The United Nations expressed concern Monday at "violence and xenophobia" meted out to undocumented migrants in Chile over the weekend by locals fed up with their presence in the country.
Some 3,000 protesters took to the streets of the northern port city of Iquique on Saturday, some burning the belongings of rough-sleeping migrants who had been occupying a public square for months.
The marching demonstrators shouted "No more illegal immigration" and sang the local anthem as well as Chile's national anthem, warning that "Chile is a republic that will be respected."
Police stepped in to break up a number of minor fights which they said were caused by Chileans who attacked Venezuelan migrants living on the street.
In a tweet, the UN mission in Chile on Monday urged the "authorities and the population to act within the framework of respect for human rights and international humanitarian rights."
The world body expressed its willingness to provide technical assistance and to "collaborate in the efforts of national and local authorities."
The Iquique protesters waved Chilean flags and chanted slogans against the migrants, mainly Venezuelans fleeing dire economic conditions in their country by crossing the Andes mountains and Atacama desert.
Eduardo Stein, the UN Refugee Agency and UN Migration Agency's representative for Venezuelan migrants, expressed his "sadness and dismay" at what he described as acts of "hate, intolerance and xenophobia."
Chile's Interior Minister Rodrigo Delgado also denounced the protest but insisted "we will continue with evictions of all public spaces" as well as "the plan of expulsion" of undocumented migrants.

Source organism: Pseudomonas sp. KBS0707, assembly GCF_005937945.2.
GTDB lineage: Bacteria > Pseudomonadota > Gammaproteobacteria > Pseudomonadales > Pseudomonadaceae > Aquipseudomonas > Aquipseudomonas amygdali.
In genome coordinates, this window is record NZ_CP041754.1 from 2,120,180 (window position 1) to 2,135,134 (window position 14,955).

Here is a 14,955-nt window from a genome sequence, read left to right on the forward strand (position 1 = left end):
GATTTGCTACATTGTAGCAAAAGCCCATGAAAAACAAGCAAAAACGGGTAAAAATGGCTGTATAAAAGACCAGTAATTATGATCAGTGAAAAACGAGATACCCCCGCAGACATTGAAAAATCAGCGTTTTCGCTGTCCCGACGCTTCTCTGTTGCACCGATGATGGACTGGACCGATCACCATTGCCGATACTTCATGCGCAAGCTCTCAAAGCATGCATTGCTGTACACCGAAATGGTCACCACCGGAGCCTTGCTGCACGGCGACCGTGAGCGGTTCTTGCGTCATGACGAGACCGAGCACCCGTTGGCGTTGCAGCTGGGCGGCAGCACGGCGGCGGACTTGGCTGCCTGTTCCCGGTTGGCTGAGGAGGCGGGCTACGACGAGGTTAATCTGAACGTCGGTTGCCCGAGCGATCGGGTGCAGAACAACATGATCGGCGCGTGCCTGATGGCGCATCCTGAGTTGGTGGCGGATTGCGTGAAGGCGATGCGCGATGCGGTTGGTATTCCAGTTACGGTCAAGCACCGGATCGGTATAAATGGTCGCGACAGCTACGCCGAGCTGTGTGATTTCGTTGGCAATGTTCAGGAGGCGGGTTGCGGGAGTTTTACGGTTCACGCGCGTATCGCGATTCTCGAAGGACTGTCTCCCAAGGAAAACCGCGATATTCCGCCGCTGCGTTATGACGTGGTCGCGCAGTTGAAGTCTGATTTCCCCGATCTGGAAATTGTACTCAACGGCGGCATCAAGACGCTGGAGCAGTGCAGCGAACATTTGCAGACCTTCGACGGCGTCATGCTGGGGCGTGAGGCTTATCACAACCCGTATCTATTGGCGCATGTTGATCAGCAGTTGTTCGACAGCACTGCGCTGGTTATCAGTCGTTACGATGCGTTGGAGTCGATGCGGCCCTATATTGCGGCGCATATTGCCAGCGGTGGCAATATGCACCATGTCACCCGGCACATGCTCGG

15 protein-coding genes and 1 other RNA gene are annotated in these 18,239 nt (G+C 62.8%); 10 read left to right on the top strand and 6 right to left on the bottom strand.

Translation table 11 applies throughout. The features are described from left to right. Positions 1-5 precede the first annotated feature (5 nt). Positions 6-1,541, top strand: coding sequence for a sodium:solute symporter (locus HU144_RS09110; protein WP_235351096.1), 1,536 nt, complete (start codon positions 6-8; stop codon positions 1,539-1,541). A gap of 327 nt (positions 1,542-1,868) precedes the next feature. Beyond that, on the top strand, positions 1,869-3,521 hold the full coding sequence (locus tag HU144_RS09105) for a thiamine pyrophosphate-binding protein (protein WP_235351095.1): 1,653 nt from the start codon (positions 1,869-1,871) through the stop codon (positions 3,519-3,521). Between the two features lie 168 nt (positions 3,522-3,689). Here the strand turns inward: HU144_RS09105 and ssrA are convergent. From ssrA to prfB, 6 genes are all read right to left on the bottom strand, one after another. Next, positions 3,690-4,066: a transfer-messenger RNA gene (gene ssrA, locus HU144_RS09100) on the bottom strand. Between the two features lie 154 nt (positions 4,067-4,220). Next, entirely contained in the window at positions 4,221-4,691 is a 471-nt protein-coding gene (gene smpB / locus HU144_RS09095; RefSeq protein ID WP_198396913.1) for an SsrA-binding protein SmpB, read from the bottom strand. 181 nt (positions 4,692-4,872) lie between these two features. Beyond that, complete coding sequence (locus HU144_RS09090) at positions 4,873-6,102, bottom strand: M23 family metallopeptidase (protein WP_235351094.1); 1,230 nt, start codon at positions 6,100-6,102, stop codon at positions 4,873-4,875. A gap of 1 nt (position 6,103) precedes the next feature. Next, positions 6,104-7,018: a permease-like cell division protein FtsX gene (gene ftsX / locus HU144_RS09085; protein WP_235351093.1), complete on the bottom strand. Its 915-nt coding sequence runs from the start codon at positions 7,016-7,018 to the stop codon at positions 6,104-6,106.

The demonstration took place a day after police evacuated a migrant camp that had existed for a year on the town square. Most of the migrants, poor and undocumented, are surviving on odd jobs and sleeping in tents.
"The hundred families" who lived on the square "are now wandering in various public spaces... they are trying to settle with their tents on the beaches" or in the city's industrial zone, said Jose Miguel Carvajal, governor of the Tarapaca region where Iquique is located.
Chile is Latin America's wealthiest country per capita.
Venezuela, meanwhile, is in an unprecedented economic and political crisis that has led millions of people to leave their country, rich in oil resources but mismanaged and rife with dysfunction.
Venezuela's national currency, the bolivar, has lost 73 percent of its value to the dollar so far this year. Inflation is about 3,000 percent.
According to the Jesuit Migrant Service, 23,673 undocumented people entered Chile, a country of 19 million, from January to July – almost 7,000 more than in the whole of 2020.